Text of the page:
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Corrections corrected again

By Steven | February 20, 2013

Let’s admit it up front: running a prison must be a shit of a job. The inmates hardly have a good track record of playing nice or following rules.

For all that, it’s a bad look when our Department of Corrections itself disobeys the law. Which it seems to do routinely. A few years back it set up a comprehensive “behaviour modification” regime that was comprehensively unlawful, for example. I’d be willing to bet that unlawful actions of prison authorities are myriad. They are not especially sensitive to the rights of prisoners.

I keep a weather eye out for the free speech and media cases that come along, where Corrections is invariably slapped down for being more concerned with its own managament or image imperatives than the rights of the prisoners. Here’s another.

Convicted murderer Scott Watson wanted to attend his mother’s funeral, and read a poem. Temporary removal from prison for “the compassionate or humane treatment of the prisoner or his or her family.” Corrections drew up a plan. They concluded they could manage the security risks. But Watson’s application was declined. Why? “There was a signficant concern over media related matters and public perception of the prisoner, as to how he was being controlled and security”.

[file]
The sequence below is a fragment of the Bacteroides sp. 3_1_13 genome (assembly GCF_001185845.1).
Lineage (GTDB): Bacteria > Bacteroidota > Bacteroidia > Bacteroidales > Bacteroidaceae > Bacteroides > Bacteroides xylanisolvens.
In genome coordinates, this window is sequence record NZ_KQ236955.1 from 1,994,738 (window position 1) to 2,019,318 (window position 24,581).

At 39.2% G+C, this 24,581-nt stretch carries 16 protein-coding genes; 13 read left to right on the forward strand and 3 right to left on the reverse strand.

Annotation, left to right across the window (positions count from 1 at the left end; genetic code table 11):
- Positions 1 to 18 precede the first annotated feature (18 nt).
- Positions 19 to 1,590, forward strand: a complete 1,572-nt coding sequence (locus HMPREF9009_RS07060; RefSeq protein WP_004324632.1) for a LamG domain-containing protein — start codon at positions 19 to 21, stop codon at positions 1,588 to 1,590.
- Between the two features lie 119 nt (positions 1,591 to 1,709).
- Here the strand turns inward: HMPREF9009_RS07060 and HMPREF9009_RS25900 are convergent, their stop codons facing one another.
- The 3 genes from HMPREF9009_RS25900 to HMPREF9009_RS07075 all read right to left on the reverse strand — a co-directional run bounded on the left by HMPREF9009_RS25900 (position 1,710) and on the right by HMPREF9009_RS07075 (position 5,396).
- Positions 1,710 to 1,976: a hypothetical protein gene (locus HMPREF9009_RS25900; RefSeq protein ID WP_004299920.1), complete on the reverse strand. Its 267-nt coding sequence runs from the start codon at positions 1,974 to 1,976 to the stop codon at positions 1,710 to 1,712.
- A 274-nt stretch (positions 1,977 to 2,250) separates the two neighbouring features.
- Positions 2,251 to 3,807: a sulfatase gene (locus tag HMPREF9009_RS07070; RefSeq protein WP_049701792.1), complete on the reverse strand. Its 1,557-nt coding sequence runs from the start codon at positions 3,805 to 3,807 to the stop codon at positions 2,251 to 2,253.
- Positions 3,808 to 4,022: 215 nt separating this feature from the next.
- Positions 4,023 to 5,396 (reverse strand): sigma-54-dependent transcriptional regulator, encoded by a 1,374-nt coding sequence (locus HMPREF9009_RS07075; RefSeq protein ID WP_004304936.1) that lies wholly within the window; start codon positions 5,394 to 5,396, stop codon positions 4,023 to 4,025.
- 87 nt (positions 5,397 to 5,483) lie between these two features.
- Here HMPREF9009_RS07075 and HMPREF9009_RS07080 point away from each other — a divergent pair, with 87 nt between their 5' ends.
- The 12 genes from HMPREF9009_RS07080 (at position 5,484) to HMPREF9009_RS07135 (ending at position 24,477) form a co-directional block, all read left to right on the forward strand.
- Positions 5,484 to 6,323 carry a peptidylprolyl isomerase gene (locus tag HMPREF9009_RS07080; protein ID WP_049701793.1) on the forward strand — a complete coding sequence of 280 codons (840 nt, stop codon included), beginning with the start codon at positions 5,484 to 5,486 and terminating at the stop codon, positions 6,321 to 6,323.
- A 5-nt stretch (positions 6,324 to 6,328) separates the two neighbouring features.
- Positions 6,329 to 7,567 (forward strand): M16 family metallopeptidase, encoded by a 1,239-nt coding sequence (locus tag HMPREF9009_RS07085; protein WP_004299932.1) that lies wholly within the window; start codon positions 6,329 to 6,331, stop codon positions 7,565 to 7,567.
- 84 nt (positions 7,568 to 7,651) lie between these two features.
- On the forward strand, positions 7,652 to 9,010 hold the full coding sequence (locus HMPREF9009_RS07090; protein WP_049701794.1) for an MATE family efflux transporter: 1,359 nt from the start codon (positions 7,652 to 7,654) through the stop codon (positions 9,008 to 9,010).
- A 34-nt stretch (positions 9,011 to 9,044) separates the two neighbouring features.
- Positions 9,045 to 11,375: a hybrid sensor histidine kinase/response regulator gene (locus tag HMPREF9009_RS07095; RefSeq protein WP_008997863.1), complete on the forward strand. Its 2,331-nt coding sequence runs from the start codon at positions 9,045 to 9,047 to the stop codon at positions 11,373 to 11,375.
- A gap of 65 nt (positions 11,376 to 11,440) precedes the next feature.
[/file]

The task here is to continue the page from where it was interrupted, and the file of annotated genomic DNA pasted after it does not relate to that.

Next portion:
In other words, though they felt they could ensure public safety, they didn’t like the idea that the public might object to his attendance.

The judge said this was not the point of the legislation, and was an error of law:

I am of the view that the Department of Corrections’ genuine concerns about the likely intense media attention in this particular case, has led to inappropriate consideration being given to the policy that prisoners are exposed to public view as little as possible.

Topics: Department of Corrections | No Comments »


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